White-tailed Deer are Susceptible to Scrapie by Natural Route of Infection


Jodi D. Smith, Justin J. Greenlee, and Robert A. Kunkle; Virus and Prion Research Unit, National Animal Disease Center, USDA-ARS


Interspecies transmission studies afford the opportunity to better understand the potential host range and origins of prion diseases. Previous experiments demonstrated that white-tailed deer are susceptible to sheep-derived scrapie by intracranial inoculation. The purpose of this study was to determine susceptibility of white-tailed deer to scrapie after a natural route of exposure. Deer (n=5) were inoculated by concurrent oral (30 ml) and intranasal (1 ml) instillation of a 10% (wt/vol) brain homogenate derived from a sheep clinically affected with scrapie. Non-inoculated deer were maintained as negative controls. All deer were observed daily for clinical signs. Deer were euthanized and necropsied when neurologic disease was evident, and tissues were examined for abnormal prion protein (PrPSc) by immunohistochemistry (IHC) and western blot (WB). One animal was euthanized 15 months post-inoculation (MPI) due to an injury. At that time, examination of obex and lymphoid tissues by IHC was positive, but WB of obex and colliculus were negative. Remaining deer developed clinical signs of wasting and mental depression and were necropsied from 28 to 33 MPI. Tissues from these deer were positive for scrapie by IHC and WB. Tissues with PrPSc immunoreactivity included brain, tonsil, retropharyngeal and mesenteric lymph nodes, hemal node, Peyer’s patches, and spleen. This work demonstrates for the first time that white-tailed deer are susceptible to sheep scrapie by potential natural routes of inoculation. In-depth analysis of tissues will be done to determine similarities between scrapie in deer after intracranial and oral/intranasal inoculation and chronic wasting disease resulting from similar routes of inoculation.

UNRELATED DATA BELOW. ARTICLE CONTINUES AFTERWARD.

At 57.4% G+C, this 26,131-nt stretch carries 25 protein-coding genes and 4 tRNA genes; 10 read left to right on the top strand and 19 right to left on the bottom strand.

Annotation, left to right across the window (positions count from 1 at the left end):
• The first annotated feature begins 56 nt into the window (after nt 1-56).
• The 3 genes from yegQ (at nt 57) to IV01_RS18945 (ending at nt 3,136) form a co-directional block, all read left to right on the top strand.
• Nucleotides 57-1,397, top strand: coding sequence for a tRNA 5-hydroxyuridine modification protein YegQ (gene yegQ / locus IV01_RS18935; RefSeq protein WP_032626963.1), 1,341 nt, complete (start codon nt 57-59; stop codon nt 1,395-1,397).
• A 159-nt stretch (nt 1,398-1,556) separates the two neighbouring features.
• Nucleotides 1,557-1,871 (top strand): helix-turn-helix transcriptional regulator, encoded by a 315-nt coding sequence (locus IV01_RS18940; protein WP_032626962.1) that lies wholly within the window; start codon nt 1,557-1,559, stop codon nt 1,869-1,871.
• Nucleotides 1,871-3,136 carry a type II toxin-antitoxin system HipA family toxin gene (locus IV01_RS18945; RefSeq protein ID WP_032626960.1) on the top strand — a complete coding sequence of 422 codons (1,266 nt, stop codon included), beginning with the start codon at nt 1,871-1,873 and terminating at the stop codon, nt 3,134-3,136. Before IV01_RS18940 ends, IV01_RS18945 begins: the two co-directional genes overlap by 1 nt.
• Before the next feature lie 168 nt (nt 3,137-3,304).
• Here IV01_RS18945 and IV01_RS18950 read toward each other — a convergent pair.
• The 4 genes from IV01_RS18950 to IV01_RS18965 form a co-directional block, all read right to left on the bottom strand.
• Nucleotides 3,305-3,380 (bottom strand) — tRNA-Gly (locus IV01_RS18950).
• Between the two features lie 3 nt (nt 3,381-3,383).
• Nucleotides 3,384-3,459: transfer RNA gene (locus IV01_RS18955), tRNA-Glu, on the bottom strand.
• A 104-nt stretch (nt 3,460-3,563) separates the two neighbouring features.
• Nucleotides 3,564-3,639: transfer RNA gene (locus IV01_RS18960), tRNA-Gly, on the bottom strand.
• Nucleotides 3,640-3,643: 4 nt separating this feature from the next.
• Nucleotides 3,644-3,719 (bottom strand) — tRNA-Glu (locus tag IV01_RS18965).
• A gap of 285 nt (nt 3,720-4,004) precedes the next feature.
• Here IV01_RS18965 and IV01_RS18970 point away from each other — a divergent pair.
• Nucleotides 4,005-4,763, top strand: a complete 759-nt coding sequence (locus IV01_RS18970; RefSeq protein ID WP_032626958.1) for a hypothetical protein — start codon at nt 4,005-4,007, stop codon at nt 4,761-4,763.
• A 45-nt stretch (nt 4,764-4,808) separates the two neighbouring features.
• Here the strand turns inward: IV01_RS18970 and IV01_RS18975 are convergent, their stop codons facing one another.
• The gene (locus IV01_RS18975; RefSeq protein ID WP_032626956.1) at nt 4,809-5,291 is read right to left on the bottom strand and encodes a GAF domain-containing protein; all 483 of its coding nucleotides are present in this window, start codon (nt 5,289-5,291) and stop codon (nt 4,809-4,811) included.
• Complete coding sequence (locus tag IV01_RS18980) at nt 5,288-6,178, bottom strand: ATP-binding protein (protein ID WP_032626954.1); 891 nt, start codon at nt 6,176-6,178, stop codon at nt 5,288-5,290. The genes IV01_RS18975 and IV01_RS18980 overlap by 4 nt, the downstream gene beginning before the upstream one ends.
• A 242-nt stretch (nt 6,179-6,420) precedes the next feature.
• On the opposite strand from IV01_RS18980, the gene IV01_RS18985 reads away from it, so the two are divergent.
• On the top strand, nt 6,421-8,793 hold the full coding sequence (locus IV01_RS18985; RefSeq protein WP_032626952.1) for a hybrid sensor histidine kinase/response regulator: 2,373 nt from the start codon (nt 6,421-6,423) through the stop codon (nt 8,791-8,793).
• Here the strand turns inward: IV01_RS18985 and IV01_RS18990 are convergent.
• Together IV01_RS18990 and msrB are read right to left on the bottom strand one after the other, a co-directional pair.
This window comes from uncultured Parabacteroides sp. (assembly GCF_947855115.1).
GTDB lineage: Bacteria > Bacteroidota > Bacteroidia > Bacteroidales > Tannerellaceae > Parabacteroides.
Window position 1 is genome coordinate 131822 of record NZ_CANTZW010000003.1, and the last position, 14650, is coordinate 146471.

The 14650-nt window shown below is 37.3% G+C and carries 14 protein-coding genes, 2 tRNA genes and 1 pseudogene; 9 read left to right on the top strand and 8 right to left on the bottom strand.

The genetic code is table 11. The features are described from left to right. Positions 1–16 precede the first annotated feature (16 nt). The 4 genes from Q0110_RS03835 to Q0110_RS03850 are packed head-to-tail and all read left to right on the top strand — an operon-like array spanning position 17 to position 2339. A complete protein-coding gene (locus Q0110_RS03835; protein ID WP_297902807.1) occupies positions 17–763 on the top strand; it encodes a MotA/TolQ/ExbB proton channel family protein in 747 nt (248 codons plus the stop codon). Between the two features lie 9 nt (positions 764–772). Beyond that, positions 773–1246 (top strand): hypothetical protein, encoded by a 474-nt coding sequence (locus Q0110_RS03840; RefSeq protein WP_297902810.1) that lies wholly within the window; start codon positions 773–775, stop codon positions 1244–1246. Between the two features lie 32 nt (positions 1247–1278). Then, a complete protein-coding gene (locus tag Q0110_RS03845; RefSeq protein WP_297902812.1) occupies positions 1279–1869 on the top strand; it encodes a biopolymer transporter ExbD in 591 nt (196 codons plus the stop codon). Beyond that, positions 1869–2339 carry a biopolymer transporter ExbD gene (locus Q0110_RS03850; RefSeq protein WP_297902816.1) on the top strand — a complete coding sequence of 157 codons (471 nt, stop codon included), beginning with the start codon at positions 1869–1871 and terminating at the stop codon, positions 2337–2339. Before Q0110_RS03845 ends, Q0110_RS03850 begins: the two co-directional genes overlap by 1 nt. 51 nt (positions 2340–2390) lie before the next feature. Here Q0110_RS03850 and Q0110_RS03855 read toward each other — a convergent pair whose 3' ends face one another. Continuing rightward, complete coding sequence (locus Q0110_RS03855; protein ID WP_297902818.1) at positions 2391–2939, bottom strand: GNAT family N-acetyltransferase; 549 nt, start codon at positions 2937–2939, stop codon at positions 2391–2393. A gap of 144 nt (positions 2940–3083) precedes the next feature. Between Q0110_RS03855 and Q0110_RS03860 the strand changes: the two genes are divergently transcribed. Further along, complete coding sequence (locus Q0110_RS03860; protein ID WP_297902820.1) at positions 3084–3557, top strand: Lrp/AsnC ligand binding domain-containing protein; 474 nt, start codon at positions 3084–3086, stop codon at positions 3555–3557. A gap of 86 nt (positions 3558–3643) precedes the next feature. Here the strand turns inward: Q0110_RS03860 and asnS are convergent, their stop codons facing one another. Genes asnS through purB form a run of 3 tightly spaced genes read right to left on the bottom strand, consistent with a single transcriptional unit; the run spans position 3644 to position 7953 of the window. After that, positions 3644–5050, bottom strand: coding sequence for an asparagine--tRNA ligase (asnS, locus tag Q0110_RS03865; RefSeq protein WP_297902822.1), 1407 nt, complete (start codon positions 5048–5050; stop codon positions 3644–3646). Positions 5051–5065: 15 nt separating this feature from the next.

see full text ;






and again, here’s why I brought it to your attention ;